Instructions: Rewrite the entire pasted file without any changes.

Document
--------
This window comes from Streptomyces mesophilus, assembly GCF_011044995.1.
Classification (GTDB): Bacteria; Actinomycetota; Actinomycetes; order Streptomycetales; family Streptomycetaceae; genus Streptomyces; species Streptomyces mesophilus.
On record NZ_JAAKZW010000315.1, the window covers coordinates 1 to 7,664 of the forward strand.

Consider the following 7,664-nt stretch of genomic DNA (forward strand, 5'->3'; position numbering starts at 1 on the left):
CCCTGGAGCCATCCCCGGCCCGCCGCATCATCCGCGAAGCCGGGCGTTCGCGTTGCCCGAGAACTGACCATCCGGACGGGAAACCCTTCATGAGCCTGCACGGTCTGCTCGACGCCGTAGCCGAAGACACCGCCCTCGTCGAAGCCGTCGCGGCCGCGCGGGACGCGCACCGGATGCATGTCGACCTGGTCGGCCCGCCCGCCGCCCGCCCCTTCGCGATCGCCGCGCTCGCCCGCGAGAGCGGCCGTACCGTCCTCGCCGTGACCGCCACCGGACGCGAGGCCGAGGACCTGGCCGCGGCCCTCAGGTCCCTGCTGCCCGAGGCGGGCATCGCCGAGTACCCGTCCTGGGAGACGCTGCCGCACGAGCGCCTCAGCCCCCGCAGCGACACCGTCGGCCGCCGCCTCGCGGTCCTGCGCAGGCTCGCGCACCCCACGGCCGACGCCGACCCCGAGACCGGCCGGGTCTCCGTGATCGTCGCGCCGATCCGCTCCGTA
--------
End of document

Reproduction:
This window comes from Streptomyces mesophilus, assembly GCF_011044995.1.
Classification (GTDB): Bacteria; Actinomycetota; Actinomycetes; order Streptomycetales; family Streptomycetaceae; genus Streptomyces; species Streptomyces mesophilus.
On record NZ_JAAKZW010000315.1, the window covers coordinates 1 to 7,664 of the forward strand.

Consider the following 7,664-nt stretch of genomic DNA (forward strand, 5'->3'; position numbering starts at 1 on the left):
CCCTGGAGCCATCCCCGGCCCGCCGCATCATCCGCGAAGCCGGGCGTTCGCGTTGCCCGAGAACTGACCATCCGGACGGGAAACCCTTCATGAGCCTGCACGGTCTGCTCGACGCCGTAGCCGAAGACACCGCCCTCGTCGAAGCCGTCGCGGCCGCGCGGGACGCGCACCGGATGCATGTCGACCTGGTCGGCCCGCCCGCCGCCCGCCCCTTCGCGATCGCCGCGCTCGCCCGCGAGAGCGGCCGTACCGTCCTCGCCGTGACCGCCACCGGACGCGAGGCCGAGGACCTGGCCGCGGCCCTCAGGTCCCTGCTGCCCGAGGCGGGCATCGCCGAGTACCCGTCCTGGGAGACGCTGCCGCACGAGCGCCTCAGCCCCCGCAGCGACACCGTCGGCCGCCGCCTCGCGGTCCTGCGCAGGCTCGCGCACCCCACGGCCGACGCCGACCCCGAGACCGGCCGGGTCTCCGTGATCGTCGCGCCGATCCGCTCCGTA